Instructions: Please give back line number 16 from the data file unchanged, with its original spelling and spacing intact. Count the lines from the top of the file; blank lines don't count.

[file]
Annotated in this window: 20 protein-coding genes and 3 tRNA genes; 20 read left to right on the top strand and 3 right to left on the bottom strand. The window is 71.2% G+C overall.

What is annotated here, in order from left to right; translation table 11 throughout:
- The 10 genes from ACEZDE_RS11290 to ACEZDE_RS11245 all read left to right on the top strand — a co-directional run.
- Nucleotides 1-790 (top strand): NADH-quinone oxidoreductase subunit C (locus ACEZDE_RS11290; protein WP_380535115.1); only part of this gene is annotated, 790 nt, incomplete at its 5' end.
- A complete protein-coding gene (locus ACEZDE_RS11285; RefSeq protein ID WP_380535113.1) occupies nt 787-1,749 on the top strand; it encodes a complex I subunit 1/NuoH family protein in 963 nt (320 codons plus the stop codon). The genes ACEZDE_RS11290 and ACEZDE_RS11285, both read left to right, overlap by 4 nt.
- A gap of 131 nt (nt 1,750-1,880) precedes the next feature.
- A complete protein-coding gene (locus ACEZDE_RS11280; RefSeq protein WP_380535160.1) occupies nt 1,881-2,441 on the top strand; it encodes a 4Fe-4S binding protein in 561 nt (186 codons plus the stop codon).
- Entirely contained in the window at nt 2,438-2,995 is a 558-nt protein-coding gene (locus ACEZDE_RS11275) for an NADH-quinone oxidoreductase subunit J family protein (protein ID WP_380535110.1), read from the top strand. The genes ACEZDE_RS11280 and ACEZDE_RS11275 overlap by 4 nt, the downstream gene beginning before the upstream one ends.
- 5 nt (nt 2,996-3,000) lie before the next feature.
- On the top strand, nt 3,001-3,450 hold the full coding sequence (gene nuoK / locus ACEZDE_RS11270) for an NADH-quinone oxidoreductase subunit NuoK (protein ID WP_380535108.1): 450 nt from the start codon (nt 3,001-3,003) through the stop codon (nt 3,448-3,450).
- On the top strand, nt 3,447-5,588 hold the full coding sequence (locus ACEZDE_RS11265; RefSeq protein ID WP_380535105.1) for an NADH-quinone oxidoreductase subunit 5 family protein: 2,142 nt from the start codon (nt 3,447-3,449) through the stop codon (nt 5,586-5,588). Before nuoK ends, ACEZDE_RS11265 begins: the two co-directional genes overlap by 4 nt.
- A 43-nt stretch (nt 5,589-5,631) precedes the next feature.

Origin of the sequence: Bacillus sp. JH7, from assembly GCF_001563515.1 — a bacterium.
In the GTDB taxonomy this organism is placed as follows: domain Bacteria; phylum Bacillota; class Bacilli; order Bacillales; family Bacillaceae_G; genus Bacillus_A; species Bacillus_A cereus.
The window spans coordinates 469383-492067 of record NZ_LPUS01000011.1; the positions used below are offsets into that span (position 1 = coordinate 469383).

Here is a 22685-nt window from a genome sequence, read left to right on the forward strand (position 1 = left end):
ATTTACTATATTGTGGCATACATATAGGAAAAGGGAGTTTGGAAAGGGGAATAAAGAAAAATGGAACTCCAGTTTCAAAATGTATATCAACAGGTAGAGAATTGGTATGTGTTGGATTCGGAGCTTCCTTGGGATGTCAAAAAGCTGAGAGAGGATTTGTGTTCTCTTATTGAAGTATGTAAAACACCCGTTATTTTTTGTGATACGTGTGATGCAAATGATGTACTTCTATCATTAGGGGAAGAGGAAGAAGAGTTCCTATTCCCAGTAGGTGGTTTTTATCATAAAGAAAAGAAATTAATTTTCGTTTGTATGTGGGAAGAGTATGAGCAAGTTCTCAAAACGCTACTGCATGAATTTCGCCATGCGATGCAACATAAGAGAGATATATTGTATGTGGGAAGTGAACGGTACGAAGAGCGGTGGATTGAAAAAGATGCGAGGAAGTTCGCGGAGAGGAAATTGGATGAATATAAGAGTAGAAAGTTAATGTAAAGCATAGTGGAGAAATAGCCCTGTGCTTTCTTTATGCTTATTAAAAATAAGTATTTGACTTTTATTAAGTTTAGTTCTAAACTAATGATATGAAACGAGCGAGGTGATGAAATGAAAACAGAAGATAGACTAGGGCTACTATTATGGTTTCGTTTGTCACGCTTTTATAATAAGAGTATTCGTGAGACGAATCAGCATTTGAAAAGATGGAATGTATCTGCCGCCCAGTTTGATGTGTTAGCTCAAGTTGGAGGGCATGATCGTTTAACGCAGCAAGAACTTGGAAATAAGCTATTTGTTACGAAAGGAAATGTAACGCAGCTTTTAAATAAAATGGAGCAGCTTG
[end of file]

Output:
Here is a 22685-nt window from a genome sequence, read left to right on the forward strand (position 1 = left end):